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Total Ionizing Dose Effects in A SRAM-Based FPGA
D.M. MacQueen, D.M. Gingrich, N.J. Buchanan and P.W. Green
Centre for Subatomic Research, Department of Physics
University of Alberta, Edmonton, Alberta
Canada T6G 2N5
We have measured the effects of total ionizing dose on Xilinx XC4036X FPGAs. The FPGAs were irradiated at a dose rate of about 0.5 krad/hr. An average total dose of 39 krad(Si) and 16 krad(Si) were absorbed by the XL-series and XLA-series FPGAs, respectively, before the power supply current increased.
Table of Contents
- Radiation Effects on SRAM and FPGA Devices
- Devices Under Test
- Configuration Circuit
II. Experiment Setup and Dosimetry
III. Test Procedure
V. Summary and Discussion
List of Figures
Figure 1. Dose rate during the initial exposure of each device under test.
Figure 2. Power supply current versus accumulated dose for XC4036XL device A (circles), B (squares), C (triangles), and D (inverted triangles).
Figure 3. Power supply current versus accumulated dose for XC4036XLA device A (circles), B (squares), and C (triangles).
Figure 4. Total number of logic errors versus time after the first error occurred for XC4036XL device A (circles), B (squares), C (triangles), and D (inverted triangles).
Figure 5. Total number of logic errors versus time after the first error occurred for XC4036XLA device A (circles), B (squares), and C (triangles).
Figure 6. Power supply current versus time during annealing for XC4036XL device A (circles), B (squares), C (triangles), and D (inverted triangles).
Figure 7. Power supply current versus time during annealing for XC4036XLA device A (circles), B (squares), and C (triangles).
Figure 8. Power supply current versus time during the entire test for XC4036XL device A (circles), FPGA B (squares), FPGA C (triangles), and FPGA D (inverted triangles).
Figure 9. Power supply current versus time during the entire test for XC4036XLA device A (circles), FPGA B (squares), and FPGA C (triangles).
List of Tables
Table 1. Results from the first irradiation of the devices under test. The first column is the dose at which the current began to rise and the second column is the dose at which the first errors occurred.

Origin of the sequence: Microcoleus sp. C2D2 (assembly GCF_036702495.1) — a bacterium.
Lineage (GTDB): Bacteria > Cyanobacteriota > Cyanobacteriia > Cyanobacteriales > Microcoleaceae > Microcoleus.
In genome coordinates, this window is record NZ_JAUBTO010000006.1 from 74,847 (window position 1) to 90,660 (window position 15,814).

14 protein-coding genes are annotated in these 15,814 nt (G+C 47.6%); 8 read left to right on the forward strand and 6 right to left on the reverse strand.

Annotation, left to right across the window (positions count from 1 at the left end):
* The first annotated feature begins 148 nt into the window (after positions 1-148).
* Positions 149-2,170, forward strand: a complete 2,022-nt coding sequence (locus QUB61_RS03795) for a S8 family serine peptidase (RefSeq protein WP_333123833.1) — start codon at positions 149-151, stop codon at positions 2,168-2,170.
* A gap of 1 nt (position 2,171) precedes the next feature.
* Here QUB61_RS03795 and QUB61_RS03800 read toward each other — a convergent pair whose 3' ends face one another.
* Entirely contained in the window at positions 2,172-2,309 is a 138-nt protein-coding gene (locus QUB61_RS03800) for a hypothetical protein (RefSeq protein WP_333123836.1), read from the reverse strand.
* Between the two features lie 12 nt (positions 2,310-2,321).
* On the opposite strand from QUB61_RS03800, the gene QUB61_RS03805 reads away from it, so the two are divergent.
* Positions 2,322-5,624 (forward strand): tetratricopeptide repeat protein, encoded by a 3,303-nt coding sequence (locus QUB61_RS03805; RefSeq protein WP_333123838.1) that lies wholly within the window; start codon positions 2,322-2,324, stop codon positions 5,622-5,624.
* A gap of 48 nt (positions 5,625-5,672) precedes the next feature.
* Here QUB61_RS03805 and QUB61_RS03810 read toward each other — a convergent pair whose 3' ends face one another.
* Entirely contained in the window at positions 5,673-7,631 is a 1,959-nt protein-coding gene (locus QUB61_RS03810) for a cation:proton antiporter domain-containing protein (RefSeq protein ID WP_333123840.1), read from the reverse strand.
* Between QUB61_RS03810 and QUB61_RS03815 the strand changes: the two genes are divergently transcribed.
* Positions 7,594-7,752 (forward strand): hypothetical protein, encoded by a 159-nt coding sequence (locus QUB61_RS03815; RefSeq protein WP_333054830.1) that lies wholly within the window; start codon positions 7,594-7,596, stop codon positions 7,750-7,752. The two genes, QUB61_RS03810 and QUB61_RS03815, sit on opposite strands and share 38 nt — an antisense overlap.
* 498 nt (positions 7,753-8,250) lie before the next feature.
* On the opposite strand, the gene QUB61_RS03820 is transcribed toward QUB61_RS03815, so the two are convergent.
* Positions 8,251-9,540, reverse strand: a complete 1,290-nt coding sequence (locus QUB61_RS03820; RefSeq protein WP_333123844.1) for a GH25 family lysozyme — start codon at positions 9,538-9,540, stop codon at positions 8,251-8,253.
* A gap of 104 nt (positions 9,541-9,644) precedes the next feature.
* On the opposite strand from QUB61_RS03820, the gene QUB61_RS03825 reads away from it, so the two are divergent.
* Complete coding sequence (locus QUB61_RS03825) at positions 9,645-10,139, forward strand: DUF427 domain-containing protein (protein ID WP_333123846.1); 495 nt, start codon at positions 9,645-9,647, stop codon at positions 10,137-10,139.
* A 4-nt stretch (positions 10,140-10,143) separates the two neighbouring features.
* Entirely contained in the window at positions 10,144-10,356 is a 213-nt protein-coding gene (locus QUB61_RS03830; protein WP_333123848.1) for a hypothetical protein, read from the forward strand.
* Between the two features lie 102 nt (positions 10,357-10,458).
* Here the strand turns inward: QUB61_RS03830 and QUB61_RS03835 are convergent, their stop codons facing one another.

Table 2. Date code of the devices under test.
The FPGAs were irradiated with an average dose rate of (470 ± 15) rad(Si)/hr. For the XL devices, the current increased after an absorbed dose of about 39 krad(Si), while for the XLA devices this increase was probably due to the onset of leakage currents.
The first errors occurred after an absorbed dose of about 60 krad(Si) for the XL devices and 42 krad(Si) for the XLA devices (excluding XLA device C). Most of the errors were soft errors, in that they could be cleared with a circuit reset without having to reload the circuit configuration.
For six of the seven DUT we believe that leakage currents increased until a logic failure occurred. All attempts to download the configuration circuit for the six DUT were successful and hence there was no indication of a failure with the SRAM configuration switches. However, this was not the case during the second irradiation of the XLA device A or during either irradiation period of the XLA device C. After irradiation, we tried to configure the device at room temperature, either the radiation source removed, but were unsuccessful. This was probably due to a failure of the configuration switches in these two devices.
A second period of radiation after annealing showed a similar operating behavior to the first irradiation period. The current increased during irradiation and dropped slowly during the annealing. During the second irradiation period, the XLA devices withstood nearly ten times more radiation than the XL devices.
Although the XL devices withstood about twice the dose of the XLA devices and their current increased only by about 0.3 A under irradiation, annealing could only lowered their current by about 0.2 A. For the XLA devices, however, the current was lowered by almost the entire amount 1.2 A over the annealing period.
The XL devices were fabricated at UMC and the XLA devices at Seiko. Table 2 shows the date code on the FPGAs we tested. The error rate and annealing behavior of XL devices C and D were somewhat different from that of the other two XL devices tested. The date code for XL devices C and D were different, and hence may explain the different behavior from that of the other two XL devices. Nevertheless, the behavior of XL devices C and D during the first irradiation period was remarkably similar to that of the other XL devices.
The 0.25µm/0.35µm hybrid process at Seiko utilizes the 0.25µm design rules for the five layer interconnects, but build the transistors at a channel length of 0.35µm to support the 3.3 V operating voltage. The lack of additional detailed knowledge about the process differences between the XL and XLA devices do not allow us to make predictions about the effects of the technology on resistance to radiation, like has been done in other work. Hence our presentation had been rather empirical.
If dose rate effects are negligible for CMOS devices below dose rates of 0.5 krad/hr, we would not expect Xilinx FPGAs in the XL- or XLA-series to survive total dose damage after ten years at the LHC.
Last Revised February 03, 2010
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